We are focused on a multifaceted research approach when it comes to melanoma mechanism and treatment discovery. This range of interests ultimately accumulates into 3 target areas: melanoma biomarkers, epigenetics, and model systems.

 Melanoma Biomarkers 

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Previous studies from our laboratory have allowed us to identify critical molecular pathways associated with melanoma development and progression. Those molecular pathways have also been demonstrated to be specifically altered in primary tissue specimens and serum of patients with melanoma. Current studies in our laboratory seek to evaluate the significance of these molecular markers to develop quantitative tools to improve the diagnostic and prognostic information available for patients diagnosed with melanoma. In addition, new studies are seeking to identify specific predictive biomarkers for patient responses to targeted therapies which would allow for personalized treatments for patients with advanced disease and those with high-risk disease.


Epigenetic Alterations in Melanoma and Other Malignancies

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Our laboratory has had a long-standing interest in defining critical epigenetic alterations in melanoma associated with disease progression and response to therapies. Previous research has used novel small molecule inhibitors of the p300 histone acetyltransferase to further define transcriptional mediators of melanoma progression and identify targeted therapies specific to these epigenetic alterations. Currently, we are interested in more specific targeting of epigenetic regulatory proteins such as through dual binding inhibition of the CoREST complex. Therapies are currently being evaluated using in vivo and in vitro model systems in order to optimize therapeutic responses in anticipation of studies in patients.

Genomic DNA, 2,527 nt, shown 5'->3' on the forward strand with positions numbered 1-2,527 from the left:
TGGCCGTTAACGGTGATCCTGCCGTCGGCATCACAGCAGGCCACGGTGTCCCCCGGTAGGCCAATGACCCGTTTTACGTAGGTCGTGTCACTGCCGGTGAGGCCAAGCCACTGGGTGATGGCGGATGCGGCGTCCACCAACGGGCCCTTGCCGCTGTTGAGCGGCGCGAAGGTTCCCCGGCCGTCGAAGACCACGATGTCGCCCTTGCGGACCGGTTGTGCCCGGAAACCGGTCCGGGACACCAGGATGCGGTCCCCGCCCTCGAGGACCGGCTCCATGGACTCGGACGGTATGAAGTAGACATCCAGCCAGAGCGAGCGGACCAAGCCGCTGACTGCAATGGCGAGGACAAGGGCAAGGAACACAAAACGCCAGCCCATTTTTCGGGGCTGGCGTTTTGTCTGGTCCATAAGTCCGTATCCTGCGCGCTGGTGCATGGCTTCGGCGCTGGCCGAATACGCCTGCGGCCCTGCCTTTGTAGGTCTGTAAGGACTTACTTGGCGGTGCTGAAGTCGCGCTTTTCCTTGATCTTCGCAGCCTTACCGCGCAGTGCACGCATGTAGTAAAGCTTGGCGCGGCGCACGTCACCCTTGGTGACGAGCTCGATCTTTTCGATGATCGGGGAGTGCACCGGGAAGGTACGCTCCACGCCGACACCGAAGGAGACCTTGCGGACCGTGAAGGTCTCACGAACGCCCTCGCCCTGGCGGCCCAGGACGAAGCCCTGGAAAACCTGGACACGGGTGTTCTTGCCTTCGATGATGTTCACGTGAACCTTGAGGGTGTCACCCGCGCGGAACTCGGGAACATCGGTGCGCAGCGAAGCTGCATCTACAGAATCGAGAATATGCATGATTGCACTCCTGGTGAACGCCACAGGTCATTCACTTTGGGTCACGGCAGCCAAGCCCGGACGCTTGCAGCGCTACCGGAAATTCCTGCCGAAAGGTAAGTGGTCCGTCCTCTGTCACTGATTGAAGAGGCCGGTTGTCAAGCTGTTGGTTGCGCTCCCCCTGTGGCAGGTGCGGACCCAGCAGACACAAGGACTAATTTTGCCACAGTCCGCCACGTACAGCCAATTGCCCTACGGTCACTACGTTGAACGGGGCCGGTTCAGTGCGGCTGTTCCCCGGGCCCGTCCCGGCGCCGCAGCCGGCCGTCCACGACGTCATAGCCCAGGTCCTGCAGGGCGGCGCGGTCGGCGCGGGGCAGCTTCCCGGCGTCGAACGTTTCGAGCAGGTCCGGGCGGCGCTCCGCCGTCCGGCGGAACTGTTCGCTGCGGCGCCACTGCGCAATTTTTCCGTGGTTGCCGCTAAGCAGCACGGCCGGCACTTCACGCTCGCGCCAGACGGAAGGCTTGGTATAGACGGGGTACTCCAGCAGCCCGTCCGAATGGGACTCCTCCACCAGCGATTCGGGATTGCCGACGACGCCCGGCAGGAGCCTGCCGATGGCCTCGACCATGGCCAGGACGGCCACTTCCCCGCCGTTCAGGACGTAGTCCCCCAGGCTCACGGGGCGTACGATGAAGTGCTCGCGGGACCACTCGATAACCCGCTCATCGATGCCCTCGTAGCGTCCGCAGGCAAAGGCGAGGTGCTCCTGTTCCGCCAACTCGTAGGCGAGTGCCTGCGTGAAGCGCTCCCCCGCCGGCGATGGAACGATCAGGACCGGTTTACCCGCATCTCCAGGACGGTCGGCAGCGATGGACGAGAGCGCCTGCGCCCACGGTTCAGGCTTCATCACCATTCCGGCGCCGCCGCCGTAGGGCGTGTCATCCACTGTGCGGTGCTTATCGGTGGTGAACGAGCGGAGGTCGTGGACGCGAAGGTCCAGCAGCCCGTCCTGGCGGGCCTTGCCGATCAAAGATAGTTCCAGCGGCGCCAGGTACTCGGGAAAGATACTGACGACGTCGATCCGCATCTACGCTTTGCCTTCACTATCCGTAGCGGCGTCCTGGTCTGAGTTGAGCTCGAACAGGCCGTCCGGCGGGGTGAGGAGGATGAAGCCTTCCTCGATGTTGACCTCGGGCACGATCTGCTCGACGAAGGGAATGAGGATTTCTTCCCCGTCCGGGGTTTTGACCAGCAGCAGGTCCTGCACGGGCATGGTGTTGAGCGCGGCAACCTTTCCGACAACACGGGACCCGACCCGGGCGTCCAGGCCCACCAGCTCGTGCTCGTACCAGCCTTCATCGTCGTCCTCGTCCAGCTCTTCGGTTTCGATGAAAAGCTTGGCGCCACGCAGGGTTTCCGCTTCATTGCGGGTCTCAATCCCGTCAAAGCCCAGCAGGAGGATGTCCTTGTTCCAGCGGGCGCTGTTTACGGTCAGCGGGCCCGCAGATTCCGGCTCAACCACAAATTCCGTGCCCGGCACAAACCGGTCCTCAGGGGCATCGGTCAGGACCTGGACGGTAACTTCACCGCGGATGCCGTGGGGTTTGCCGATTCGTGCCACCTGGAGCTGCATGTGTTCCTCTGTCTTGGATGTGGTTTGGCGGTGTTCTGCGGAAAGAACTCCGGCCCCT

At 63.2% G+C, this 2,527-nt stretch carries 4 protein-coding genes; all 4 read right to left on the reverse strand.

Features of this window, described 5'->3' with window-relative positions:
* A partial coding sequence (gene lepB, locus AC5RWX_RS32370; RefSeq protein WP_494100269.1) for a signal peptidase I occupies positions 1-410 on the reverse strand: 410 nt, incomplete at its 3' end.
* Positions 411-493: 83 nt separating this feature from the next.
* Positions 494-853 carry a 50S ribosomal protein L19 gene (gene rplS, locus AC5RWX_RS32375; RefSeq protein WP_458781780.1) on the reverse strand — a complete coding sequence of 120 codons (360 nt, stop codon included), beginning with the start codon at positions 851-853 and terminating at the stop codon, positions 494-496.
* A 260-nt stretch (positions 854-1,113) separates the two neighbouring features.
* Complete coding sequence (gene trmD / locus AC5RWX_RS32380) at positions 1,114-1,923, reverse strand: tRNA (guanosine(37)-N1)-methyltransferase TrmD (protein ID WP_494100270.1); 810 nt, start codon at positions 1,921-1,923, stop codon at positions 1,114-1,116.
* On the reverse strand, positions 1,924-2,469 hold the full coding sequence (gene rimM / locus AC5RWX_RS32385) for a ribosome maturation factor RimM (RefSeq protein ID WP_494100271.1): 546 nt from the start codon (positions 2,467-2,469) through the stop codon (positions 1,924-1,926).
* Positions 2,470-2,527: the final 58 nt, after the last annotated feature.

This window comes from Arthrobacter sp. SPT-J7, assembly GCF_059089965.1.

Development of Engineered Model Systems for Cancer Development and Progression

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 We have had a strong interest in partnering with physical scientists to explore complex cancer networks in more defined and structured ways. In particular, partnerships with colleagues in biomedical engineering have allowed us to develop novel tools to evaluate fundamental mediators of tumor development and progression in a controlled setting. Such systems, while complex in their design, provide specific and quantifiable frameworks for defining cellular and molecular interactions that take place during tumor development, progression, and metastasis. It is expected that these novel tools will allow us to more completely define critical components of the tumor-host microenvironment and mediators of these complex communication networks. Ultimately, this information will be used to develop targeted therapies for specific cancers using a personalized, patient-specific approach.